Dealers remain in the driving seat for consumer car buying
19 December 2017
- 45% of people want face-to-face guidance from a dealer when buying a car
- Only 32% of 18-24 year olds would be comfortable buying a car without face-to-face guidance from a dealer
- 80% of drivers unlikely to buy a car without test driving beforehand
New research shows that 45% of people want face-to-face guidance from a dealer during the car buying journey. This desire is strongest amongst over 55s (52%) and 18-24 year olds (51%) according to the survey by car finance specialist Black Horse.
This suggests the traditional role of the dealer will continue to play a pivotal part in the car buying journey despite customers enjoying increased digital options.
The younger generation are most likely to value support in the showroom, as less than a third (32%) of 18-24 year olds would be comfortable buying a car without face-to-face guidance from a dealer.
The main element of car buying that people want face-to-face guidance with is the vehicle itself (67%) and warranty / maintenance information (68%), whilst 37% want help on the finance options available.
Younger drivers are also most likely to want support with money matters, with a large proportion of those aged 18-24 (50%) and 25-34 (44%) saying they want a dealer to help with finance options. This compares with only 31% of 45-54 year olds.
In further positive news for dealers, 80% of drivers would be unlikely to buy a car without having test driven it first. This would suggest there will continue to be opportunities for dealers to talk to customers and answer their questions during the buying process.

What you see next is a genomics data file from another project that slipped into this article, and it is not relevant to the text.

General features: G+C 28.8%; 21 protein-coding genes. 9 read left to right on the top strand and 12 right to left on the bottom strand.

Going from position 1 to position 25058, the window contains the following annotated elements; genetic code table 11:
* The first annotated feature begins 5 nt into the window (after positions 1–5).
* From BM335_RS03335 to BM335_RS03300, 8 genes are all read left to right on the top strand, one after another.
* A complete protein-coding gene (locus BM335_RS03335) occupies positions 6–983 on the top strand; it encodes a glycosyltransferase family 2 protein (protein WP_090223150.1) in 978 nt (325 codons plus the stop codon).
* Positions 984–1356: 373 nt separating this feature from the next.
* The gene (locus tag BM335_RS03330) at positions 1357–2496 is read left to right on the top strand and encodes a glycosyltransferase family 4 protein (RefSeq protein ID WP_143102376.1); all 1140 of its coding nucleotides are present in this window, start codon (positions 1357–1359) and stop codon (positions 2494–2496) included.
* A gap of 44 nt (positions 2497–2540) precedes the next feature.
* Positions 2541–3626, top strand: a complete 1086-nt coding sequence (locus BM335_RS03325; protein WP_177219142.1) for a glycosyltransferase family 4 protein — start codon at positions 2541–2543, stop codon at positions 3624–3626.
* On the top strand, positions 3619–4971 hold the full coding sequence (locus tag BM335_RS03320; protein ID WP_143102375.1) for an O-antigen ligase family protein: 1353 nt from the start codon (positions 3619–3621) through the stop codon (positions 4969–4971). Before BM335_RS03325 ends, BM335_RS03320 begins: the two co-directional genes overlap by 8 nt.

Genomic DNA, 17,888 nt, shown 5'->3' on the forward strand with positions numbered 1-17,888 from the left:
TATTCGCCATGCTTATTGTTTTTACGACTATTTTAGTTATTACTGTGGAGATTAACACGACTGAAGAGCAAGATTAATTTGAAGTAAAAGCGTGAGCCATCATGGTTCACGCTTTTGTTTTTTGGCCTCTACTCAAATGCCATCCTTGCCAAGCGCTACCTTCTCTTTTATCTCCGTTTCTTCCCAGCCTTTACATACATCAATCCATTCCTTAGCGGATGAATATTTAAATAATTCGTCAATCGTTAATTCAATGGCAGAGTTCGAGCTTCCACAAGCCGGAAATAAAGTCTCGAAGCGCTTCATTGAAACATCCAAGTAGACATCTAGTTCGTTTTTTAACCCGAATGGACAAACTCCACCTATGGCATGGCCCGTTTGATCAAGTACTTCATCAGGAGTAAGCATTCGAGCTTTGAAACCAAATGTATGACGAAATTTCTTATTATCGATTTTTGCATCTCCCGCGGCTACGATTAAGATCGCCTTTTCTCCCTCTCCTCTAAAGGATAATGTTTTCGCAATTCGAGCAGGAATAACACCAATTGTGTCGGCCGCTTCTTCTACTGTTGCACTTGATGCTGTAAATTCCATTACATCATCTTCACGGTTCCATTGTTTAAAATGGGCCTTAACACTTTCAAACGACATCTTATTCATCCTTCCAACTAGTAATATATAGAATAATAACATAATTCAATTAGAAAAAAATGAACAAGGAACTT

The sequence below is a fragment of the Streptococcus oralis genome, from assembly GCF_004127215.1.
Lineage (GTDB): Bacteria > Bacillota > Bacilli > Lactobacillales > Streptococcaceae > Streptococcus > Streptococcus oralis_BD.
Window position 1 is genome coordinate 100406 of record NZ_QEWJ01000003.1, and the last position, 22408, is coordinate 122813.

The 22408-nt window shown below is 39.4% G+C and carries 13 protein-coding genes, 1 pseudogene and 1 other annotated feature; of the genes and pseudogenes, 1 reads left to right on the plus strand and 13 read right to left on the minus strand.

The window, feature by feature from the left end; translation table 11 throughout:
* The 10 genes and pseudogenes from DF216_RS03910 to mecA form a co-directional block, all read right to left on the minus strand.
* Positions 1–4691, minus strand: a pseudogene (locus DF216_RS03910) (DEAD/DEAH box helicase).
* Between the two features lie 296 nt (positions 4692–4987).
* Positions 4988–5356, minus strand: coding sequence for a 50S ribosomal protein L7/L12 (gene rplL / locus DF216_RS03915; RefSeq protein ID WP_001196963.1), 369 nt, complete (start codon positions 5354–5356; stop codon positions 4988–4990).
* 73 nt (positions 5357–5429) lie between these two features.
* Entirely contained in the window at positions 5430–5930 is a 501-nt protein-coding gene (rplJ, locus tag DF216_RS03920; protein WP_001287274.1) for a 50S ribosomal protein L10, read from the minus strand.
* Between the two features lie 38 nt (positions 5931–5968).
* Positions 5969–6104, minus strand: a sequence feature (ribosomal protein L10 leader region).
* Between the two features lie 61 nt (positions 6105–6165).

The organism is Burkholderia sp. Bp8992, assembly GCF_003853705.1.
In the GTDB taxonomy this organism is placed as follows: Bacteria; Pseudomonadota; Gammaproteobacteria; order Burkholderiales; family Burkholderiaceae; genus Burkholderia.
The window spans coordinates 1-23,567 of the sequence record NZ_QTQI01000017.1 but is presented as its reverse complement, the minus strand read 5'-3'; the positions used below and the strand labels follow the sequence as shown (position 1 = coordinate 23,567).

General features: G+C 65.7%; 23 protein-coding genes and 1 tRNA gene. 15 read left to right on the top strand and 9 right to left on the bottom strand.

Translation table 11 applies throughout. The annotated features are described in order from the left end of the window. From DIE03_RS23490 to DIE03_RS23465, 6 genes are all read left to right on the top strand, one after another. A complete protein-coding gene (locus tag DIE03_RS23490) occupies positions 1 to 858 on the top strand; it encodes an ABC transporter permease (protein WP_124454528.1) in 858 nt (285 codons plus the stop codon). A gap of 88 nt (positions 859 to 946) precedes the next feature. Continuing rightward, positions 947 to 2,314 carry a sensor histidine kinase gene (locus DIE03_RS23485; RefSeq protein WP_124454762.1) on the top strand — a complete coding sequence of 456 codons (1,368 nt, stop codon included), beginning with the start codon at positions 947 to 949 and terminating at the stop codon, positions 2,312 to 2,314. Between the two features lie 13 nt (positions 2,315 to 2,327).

This ongoing demand for dealership guidance demonstrates the continued importance of knowledge and expertise on the forecourt, and coincides with Black Horse reporting the number of dealers completing its online training courses has already doubled in 2017 to over 25,000.
Richard Jones, Managing Director, Black Horse said: “It’s clear that people still value the role of the car dealer and need the guidance they provide as part of the overall buying journey. This seems particularly true of the younger generation, especially in the area of finance.
“Of course we recognise that digital has an important role to play in research and selection and that an integrated buying experience – one of both bricks and clicks – is the model of the future. So we need to put ourselves in the strongest possible position to deliver a great car buying experience.
“A core element of this is demonstrating our professionalism by being able to answer questions, provide clear explanations and help customers understand their options so they make fully informed decisions on the most suitable choice for them. An emphasis on training will help further develop the already excellent levels of knowledge and expertise on forecourts across the UK.”